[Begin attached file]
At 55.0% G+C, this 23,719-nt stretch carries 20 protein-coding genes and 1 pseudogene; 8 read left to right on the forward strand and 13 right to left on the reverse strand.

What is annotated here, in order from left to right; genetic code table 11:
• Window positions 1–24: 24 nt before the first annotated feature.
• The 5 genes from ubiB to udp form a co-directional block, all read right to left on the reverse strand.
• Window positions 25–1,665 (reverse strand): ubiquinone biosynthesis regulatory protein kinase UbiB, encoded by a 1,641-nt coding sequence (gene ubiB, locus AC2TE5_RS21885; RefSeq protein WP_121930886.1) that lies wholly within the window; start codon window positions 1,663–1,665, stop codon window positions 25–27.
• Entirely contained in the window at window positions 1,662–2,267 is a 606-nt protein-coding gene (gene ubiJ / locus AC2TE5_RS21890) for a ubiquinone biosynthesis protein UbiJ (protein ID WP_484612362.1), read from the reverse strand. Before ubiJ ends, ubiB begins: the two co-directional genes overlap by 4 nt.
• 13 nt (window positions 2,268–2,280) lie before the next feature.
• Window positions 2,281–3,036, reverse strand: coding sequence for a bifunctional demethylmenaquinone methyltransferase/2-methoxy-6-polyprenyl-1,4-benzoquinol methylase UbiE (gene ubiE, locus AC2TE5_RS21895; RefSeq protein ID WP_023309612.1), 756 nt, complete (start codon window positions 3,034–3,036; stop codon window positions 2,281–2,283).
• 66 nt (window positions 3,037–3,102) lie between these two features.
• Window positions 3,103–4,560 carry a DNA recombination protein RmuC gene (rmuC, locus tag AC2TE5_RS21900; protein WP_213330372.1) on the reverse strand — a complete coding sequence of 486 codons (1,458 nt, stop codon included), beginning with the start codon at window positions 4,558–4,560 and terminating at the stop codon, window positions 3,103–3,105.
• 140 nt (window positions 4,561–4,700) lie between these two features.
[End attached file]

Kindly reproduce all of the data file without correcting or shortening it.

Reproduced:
At 55.0% G+C, this 23,719-nt stretch carries 20 protein-coding genes and 1 pseudogene; 8 read left to right on the forward strand and 13 right to left on the reverse strand.

What is annotated here, in order from left to right; genetic code table 11:
• Window positions 1–24: 24 nt before the first annotated feature.
• The 5 genes from ubiB to udp form a co-directional block, all read right to left on the reverse strand.
• Window positions 25–1,665 (reverse strand): ubiquinone biosynthesis regulatory protein kinase UbiB, encoded by a 1,641-nt coding sequence (gene ubiB, locus AC2TE5_RS21885; RefSeq protein WP_121930886.1) that lies wholly within the window; start codon window positions 1,663–1,665, stop codon window positions 25–27.
• Entirely contained in the window at window positions 1,662–2,267 is a 606-nt protein-coding gene (gene ubiJ / locus AC2TE5_RS21890) for a ubiquinone biosynthesis protein UbiJ (protein ID WP_484612362.1), read from the reverse strand. Before ubiJ ends, ubiB begins: the two co-directional genes overlap by 4 nt.
• 13 nt (window positions 2,268–2,280) lie before the next feature.
• Window positions 2,281–3,036, reverse strand: coding sequence for a bifunctional demethylmenaquinone methyltransferase/2-methoxy-6-polyprenyl-1,4-benzoquinol methylase UbiE (gene ubiE, locus AC2TE5_RS21895; RefSeq protein ID WP_023309612.1), 756 nt, complete (start codon window positions 3,034–3,036; stop codon window positions 2,281–2,283).
• 66 nt (window positions 3,037–3,102) lie between these two features.
• Window positions 3,103–4,560 carry a DNA recombination protein RmuC gene (rmuC, locus tag AC2TE5_RS21900; protein WP_213330372.1) on the reverse strand — a complete coding sequence of 486 codons (1,458 nt, stop codon included), beginning with the start codon at window positions 4,558–4,560 and terminating at the stop codon, window positions 3,103–3,105.
• 140 nt (window positions 4,561–4,700) lie between these two features.